The Obama administration has been leaning on both authorizations for its military intervention in Iraq and Syria, though now it wants Congress to pass a new AUMF. We oppose a new AUMF as Peace Action thinks not enough energy has been spent on a political solution to the Syrian civil war and on starving ISIS of resources (oil, antiquities and sex trade revenue, weapons and foreign fighters).

 

Please call your senators today, toll-free at 877-429-0678, and thank you for all your support as we observe this season of peace.


America is Tired of Afghanistan War – Peace Action Op-Ed published by USA Today

May 30, 2014

Our Policy and Political Director, Paul Kawika Martin, was asked to submit this piece to USA Today, which published it yesterday. Please like, share, forward, comment on the site, write a supportive letter to the editor, etc.

Bring the troops home as soon and as safely as possible.

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President Obama announced on Tuesday that the U.S. would extend the Afghanistan War, the longest in American history, an additional two-and-a-half years. What will that get us?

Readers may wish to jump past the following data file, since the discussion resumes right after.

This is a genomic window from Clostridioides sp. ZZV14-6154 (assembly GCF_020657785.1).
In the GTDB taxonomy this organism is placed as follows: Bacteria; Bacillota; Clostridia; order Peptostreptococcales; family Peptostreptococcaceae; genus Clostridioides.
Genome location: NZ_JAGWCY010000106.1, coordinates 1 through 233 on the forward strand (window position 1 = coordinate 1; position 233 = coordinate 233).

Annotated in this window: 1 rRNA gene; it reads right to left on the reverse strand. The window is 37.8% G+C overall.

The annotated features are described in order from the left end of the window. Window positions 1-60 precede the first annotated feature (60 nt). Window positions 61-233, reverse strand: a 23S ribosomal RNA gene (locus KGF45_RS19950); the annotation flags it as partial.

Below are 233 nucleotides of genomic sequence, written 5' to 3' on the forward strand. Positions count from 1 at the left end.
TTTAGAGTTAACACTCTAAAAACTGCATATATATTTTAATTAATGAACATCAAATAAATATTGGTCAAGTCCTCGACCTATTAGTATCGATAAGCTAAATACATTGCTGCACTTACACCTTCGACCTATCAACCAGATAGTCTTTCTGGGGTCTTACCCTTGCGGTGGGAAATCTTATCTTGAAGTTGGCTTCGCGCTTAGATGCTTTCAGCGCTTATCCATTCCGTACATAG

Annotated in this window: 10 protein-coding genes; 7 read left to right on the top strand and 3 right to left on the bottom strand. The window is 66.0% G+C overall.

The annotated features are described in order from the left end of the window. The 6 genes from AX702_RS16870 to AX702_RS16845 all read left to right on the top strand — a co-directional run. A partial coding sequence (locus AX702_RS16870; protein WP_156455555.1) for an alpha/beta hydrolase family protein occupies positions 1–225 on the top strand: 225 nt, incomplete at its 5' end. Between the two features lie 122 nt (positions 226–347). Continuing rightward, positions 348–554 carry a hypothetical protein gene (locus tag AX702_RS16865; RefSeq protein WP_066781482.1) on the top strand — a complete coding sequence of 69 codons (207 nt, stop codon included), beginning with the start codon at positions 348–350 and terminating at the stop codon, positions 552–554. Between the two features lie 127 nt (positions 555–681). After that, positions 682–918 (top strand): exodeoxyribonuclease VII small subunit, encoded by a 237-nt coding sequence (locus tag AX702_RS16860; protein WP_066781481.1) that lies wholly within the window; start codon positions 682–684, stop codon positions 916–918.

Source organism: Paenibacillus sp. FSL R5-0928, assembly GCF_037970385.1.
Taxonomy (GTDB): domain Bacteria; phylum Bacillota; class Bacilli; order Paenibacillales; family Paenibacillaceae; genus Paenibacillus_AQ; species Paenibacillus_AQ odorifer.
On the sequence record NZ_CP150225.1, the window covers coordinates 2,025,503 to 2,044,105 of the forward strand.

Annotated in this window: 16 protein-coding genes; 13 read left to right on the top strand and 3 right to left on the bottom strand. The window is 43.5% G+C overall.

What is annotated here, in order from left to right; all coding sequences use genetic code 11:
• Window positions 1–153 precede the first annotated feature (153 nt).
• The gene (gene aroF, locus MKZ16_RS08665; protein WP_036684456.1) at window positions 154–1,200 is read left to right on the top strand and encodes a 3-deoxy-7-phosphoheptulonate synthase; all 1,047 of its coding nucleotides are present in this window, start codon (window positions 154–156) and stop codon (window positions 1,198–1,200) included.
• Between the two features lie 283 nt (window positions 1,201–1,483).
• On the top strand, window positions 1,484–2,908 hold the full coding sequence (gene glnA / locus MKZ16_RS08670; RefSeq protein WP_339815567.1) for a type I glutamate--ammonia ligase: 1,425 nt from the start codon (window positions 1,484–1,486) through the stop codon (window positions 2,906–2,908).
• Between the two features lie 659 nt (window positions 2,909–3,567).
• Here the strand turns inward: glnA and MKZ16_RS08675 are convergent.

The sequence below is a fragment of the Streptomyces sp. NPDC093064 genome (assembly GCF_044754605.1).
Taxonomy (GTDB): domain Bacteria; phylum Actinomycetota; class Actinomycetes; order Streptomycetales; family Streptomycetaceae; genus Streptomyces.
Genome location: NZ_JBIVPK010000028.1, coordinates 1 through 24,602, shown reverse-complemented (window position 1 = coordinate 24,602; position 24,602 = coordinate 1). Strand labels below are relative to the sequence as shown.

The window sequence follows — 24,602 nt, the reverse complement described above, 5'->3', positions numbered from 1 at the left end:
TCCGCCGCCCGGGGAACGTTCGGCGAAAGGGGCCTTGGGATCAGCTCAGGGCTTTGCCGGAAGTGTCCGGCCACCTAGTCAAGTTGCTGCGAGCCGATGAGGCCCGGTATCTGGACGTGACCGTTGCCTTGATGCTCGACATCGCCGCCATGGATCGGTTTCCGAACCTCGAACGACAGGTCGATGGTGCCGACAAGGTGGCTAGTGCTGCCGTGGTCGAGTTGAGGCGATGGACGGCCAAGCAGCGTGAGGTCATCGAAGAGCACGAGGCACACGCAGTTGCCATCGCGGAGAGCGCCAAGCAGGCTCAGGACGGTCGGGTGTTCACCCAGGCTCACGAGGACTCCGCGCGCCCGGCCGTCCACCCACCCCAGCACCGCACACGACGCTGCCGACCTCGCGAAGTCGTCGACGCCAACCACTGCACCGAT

For most Americans, the answer is unclear. Despite polls saying that a majority of Americans think the Afghanistan War was a mistake and not worth the blood and treasure, the U.S. will leave 9,800 troops and an untold number of contractors in the country after the end of this year.

OUR VIEW: Obama’s risky Afghanistan exit

Economists estimate that the long-term costs of being at war in Afghanistan for nearly 13 years will exceed a few trillion dollars. That’s enough tax dollars to take care of all our woefully needed infrastructure investments through 2020. So why spend more taxpayer dollars on the Afghanistan War?

The president claims that we need the troops to continue training Afghan forces for stability and to continue our fight against terrorists such as al-Qaeda.

Yet, the surge of troops in 2009 and 2010 into the country failed to quell the violence, showing that large troop numbers neglect to lead to stability or lead to a democratic or even a well-governed Afghanistan. Historically, political solutions are the best solutions to produce stability, even if difficult to obtain.

Also, history teaches us that local policing, working with the local populace, is far more likely to reduce terrorists than foreign forces that may increase recruitment by killing innocents and arousing resentments.